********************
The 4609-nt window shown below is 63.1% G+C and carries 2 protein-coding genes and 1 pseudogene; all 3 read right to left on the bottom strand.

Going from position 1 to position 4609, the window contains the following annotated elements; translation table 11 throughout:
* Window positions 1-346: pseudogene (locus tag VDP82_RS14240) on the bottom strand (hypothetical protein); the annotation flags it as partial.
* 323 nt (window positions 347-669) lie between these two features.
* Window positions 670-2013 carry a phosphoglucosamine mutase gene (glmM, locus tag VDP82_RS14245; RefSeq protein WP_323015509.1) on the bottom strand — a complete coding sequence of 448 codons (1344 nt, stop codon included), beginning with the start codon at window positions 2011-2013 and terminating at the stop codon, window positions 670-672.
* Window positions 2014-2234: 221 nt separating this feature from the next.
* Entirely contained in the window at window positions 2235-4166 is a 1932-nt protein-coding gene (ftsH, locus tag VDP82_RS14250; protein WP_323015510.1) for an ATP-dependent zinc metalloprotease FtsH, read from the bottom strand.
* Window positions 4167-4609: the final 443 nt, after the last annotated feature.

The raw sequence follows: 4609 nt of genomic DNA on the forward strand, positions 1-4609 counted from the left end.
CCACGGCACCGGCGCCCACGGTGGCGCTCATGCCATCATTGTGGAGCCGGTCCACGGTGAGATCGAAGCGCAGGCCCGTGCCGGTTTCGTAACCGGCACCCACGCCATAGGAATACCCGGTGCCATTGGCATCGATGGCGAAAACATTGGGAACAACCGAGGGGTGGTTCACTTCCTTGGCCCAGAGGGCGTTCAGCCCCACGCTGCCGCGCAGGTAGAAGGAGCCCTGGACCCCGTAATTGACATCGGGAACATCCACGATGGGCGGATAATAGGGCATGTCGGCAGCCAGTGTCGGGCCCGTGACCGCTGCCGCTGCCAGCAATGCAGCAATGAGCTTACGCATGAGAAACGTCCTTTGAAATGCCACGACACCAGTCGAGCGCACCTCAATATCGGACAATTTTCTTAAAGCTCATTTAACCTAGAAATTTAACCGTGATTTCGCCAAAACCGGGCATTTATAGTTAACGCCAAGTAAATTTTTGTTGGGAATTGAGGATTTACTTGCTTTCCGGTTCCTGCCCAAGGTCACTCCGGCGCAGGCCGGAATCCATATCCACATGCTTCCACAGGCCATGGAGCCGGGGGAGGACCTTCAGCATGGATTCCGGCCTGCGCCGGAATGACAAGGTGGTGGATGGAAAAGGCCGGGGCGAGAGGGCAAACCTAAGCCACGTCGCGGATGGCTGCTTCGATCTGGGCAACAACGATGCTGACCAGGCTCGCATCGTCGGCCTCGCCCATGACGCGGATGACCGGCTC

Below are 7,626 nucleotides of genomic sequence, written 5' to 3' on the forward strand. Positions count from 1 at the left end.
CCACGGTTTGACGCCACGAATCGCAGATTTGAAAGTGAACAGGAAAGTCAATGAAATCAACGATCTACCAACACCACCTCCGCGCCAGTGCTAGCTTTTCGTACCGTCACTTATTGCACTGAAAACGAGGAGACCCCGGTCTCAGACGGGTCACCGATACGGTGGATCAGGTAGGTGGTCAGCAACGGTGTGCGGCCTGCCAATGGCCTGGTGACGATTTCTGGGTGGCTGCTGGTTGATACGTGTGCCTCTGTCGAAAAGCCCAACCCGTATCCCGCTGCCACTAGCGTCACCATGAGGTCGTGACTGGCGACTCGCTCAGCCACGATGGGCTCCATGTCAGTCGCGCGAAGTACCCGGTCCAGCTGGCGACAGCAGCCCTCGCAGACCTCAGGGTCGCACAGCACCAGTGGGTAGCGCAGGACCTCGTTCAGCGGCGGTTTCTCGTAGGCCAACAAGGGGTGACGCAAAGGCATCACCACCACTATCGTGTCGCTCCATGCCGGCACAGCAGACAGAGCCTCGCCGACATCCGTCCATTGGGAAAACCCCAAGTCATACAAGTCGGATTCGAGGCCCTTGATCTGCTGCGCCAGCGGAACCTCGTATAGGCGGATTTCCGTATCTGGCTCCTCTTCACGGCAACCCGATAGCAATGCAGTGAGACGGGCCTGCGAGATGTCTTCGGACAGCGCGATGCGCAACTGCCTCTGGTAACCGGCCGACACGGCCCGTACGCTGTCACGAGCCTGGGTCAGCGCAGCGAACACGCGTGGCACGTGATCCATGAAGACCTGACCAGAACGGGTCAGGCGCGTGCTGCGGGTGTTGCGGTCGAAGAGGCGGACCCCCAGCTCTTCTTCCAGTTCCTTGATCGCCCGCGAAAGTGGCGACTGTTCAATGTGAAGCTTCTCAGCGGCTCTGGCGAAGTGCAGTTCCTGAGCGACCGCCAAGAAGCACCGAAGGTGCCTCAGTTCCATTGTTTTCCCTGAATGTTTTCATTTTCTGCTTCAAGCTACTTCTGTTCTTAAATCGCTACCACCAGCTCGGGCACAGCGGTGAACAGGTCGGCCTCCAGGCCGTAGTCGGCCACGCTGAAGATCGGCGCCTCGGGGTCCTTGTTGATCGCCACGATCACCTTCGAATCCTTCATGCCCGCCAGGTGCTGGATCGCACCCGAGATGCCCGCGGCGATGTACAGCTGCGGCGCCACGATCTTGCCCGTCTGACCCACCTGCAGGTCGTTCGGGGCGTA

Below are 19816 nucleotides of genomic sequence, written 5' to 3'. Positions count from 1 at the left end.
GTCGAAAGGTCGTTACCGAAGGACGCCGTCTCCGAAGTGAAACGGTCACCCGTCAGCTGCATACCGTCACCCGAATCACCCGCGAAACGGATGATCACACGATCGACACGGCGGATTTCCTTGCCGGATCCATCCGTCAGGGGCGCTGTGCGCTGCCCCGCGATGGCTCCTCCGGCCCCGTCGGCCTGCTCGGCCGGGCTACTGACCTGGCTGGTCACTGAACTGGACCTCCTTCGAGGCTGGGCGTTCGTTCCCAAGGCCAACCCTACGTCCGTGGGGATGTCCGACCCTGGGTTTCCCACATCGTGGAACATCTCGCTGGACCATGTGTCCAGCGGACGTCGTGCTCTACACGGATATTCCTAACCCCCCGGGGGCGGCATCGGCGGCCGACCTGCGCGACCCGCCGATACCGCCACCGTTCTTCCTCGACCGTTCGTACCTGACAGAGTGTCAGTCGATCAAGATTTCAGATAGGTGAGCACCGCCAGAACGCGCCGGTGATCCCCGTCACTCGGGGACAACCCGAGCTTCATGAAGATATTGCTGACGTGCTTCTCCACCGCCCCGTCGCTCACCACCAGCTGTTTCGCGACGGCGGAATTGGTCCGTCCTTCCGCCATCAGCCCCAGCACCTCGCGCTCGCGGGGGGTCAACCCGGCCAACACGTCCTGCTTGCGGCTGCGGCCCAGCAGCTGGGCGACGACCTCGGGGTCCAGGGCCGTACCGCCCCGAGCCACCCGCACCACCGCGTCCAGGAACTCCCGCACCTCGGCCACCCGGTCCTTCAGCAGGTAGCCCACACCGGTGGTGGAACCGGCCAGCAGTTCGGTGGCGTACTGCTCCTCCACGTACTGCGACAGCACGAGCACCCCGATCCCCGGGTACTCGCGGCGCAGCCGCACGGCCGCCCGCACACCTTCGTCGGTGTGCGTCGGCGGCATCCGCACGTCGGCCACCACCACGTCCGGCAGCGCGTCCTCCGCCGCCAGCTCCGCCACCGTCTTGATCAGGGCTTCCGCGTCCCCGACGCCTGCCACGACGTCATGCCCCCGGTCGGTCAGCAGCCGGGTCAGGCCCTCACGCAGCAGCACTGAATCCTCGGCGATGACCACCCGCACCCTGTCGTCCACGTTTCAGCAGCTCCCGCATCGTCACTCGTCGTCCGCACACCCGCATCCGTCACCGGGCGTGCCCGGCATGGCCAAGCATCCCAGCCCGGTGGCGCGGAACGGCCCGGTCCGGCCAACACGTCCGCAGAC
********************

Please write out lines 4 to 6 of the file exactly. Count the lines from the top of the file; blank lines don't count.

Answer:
* 323 nt (window positions 347-669) lie between these two features.
* Window positions 670-2013 carry a phosphoglucosamine mutase gene (glmM, locus tag VDP82_RS14245; RefSeq protein WP_323015509.1) on the bottom strand — a complete coding sequence of 448 codons (1344 nt, stop codon included), beginning with the start codon at window positions 2011-2013 and terminating at the stop codon, window positions 670-672.
* Window positions 2014-2234: 221 nt separating this feature from the next.